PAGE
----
January 27, 2010

Israeli-Iranian Conflict

Israeli Leaders Visit Europe as EU Foreign Ministers Dump Iran Sanctions

January 26, 2010

Israel's president, prime minister and foreign minister are visiting Berlin, Warsaw and Budapest this week, apparently impervious to the European Union foreign ministers' decision in Brussels Monday, Jan. 25, to back away from sanctions for Iran's nuclear program outside the UN Security Council.

German foreign minister Guido Westerwelle signed off on the motion, the day before Israeli president Shimon Peres' Hebrew address to the German parliament in Berlin.

The Netanyahu government clings to the anchor of supposed international sanctions for halting Iran's advance on a nuclear weapon. Monday, before traveling to Poland, prime minister Netanyahu said at the Yad Vashem Holocaust Memorial museum:

"Today there are new Jew haters with new reasons to destroy the Jewish people. This is a test for humanity, and we will see in the coming weeks how the international community will stop the evil before it spreads."
Well, he had his answer than same afternoon, yet this eloquence vanished on the plane trips to Europe.

None of the Israeli travelers have commented on the decision by the European foreign ministers to dump the sanctions option in the laps of Russia and China, knowing their vetoes are committed in advance and that both stand out for more diplomatic engagement plus concessions to Tehran. The EU foreign ministers stated:
"With Iran, [sanctions] will work out only if all the UN Security Council permanent members agree."
Every one of those ministers was fully aware that this proposition was a fantasy.

If Israel counted on Washington staying the course, there too are signs of cold feet. Obama has reduced the target of possible unilateral measures to the Revolutionary Guards Corps, which is responsible for Iran's nuclear program, in order to avoid harming the Iranian people.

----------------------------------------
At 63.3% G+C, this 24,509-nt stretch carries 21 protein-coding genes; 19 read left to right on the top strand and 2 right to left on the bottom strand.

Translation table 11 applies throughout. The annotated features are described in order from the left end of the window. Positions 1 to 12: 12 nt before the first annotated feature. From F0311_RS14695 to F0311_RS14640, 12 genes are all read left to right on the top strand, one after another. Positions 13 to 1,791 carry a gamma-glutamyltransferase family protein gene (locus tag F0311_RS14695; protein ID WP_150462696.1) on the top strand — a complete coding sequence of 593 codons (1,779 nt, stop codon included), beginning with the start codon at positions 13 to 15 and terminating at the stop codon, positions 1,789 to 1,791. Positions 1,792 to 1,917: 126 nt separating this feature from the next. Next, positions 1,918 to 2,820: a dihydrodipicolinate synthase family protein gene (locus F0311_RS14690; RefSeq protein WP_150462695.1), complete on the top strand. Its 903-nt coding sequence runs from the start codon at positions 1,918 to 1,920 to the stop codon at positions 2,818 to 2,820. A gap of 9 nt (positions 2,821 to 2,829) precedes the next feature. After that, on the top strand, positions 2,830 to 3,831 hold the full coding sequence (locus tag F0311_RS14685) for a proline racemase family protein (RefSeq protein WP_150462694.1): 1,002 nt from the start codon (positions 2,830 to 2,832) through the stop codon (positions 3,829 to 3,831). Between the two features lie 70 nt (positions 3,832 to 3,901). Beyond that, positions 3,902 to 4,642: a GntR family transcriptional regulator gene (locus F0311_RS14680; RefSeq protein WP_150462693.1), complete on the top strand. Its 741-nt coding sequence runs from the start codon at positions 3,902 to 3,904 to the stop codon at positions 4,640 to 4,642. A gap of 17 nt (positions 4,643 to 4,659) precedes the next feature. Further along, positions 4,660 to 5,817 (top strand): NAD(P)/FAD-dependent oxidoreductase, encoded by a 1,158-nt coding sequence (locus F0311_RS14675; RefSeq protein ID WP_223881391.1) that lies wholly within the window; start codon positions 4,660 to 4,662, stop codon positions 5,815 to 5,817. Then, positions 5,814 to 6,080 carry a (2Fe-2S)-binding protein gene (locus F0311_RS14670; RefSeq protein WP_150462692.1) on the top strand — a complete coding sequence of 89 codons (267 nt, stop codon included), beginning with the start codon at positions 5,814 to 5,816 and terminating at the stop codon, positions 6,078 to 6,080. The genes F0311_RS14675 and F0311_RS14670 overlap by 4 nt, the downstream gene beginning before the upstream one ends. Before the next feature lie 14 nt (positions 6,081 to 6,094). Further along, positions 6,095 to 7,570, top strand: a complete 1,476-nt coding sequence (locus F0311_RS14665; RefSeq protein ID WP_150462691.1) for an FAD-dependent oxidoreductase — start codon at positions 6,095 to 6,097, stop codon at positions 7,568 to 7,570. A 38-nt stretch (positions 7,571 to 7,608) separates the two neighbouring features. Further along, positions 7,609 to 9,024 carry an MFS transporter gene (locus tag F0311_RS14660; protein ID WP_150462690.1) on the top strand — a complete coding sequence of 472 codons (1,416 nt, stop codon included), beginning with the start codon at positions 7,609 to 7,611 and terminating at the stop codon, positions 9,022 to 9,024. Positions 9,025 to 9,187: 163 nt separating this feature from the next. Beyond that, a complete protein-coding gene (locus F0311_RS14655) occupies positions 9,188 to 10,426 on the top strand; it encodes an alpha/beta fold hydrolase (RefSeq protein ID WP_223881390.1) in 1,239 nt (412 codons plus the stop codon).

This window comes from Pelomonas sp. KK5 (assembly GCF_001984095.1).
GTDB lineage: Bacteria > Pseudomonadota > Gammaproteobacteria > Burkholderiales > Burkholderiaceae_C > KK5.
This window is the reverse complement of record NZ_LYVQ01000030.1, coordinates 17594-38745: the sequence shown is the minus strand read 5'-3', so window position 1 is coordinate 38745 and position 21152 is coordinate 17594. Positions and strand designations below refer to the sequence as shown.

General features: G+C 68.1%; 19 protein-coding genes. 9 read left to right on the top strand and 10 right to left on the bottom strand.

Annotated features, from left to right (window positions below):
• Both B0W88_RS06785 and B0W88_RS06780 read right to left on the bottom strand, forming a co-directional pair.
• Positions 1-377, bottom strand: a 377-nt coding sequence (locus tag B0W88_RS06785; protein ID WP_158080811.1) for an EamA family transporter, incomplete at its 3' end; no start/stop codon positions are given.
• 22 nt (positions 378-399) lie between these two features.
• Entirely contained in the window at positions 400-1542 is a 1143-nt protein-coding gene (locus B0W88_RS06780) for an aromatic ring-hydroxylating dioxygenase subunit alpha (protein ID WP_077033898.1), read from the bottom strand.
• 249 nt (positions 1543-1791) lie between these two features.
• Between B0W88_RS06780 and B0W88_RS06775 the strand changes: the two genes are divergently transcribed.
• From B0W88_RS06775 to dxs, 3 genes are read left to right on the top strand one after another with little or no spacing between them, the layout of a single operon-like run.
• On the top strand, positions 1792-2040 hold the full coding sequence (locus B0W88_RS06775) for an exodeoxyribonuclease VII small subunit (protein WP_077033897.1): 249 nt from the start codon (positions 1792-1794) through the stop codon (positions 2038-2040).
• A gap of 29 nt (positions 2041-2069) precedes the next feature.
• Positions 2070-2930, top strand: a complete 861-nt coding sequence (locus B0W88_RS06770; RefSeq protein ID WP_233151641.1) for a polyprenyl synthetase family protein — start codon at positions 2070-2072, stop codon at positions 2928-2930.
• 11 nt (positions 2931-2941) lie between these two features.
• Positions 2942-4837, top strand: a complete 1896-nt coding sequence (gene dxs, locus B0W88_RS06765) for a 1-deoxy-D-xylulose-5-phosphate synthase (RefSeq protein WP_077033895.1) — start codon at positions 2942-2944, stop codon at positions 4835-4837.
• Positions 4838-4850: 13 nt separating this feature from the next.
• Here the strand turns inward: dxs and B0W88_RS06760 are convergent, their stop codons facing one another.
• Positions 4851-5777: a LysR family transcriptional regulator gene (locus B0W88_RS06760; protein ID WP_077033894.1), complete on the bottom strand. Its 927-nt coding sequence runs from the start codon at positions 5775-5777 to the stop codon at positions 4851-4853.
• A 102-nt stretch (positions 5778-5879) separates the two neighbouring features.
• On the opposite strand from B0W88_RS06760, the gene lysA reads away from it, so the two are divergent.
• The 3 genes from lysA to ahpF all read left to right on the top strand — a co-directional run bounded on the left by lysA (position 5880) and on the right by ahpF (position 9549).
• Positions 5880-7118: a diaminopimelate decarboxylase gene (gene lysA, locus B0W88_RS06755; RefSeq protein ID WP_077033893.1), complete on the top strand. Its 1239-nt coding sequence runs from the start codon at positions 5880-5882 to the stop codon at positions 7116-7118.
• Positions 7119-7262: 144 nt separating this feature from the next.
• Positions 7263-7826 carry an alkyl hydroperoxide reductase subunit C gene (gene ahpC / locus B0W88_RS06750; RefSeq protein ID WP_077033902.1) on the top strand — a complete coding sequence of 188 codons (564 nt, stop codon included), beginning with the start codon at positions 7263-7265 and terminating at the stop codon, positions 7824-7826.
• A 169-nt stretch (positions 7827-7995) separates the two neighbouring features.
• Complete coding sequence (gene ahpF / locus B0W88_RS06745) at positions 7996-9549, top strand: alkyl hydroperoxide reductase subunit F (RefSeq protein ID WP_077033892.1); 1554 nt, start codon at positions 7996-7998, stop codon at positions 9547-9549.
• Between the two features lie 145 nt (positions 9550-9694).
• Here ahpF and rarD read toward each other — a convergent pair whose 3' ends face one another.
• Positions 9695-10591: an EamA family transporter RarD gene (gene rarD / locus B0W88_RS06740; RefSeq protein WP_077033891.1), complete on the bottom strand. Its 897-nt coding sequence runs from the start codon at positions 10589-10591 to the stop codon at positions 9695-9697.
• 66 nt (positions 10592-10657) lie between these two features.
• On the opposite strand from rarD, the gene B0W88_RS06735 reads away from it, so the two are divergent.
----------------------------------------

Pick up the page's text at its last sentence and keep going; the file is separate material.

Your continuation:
As debkafile has stressed before, the Revolutionary Guards have umpteen mostly criminal ways of beating sanctions:
They run a vast network of straw companies worldwide and move money around through international crime, smuggling, terror and drug conduits out of America's reach rather than the banking system.
German Chancellor Angela Merkel and Italian prime minister Silvio Berlusconi are undoubtedly Israel's best friends on the European continent, but they too conduct a dual policy on Iran. They sternly denounce Iran, while at the same time hundreds of German and Italian companies do business with the Islamic Republic, some even selling components for its missile and nuclear programs. Indeed, German and Italian firms are in tight competition over the Iranian market, with the latter reportedly gaining the edge this year.

No German transaction with Iran has been cancelled under Israeli pressure contrary to reports to this effect.

The most realistic European leader is French president Nicolas Sarkozy who Tuesday, Jan. 26, called for new and different steps to be pursued to halt Iran's dash for a nuclear bomb. Still, French foreign minister Bernard Kouchner did not hold out against his colleagues consensus in Brussels.

Iran Crosses Red Line, Can Enrich Uranium Up to 20 Percent

January 25, 2010

Attaining the ability to enrich uranium up to 20 percent grade brings Iran dangerously close to "break-out" point for a nuclear weapon capability, debkafile's intelligence sources report.

President Mahmoud Ahmadinejad promised the "good news" would be announced during the Feb. 1-11 celebrations of the Islamic Revolution. The "news" was the subject of an urgent cabinet meeting in Jerusalem last week.

His announcement is a provocative mark of contempt for the six world powers and their offer to trade Iran's low-grade uranium for 20 pc enriched product overseas. By going public on the banned process and abandoning concealment, Iran's rulers are throwing down the gauntlet to them and Israel.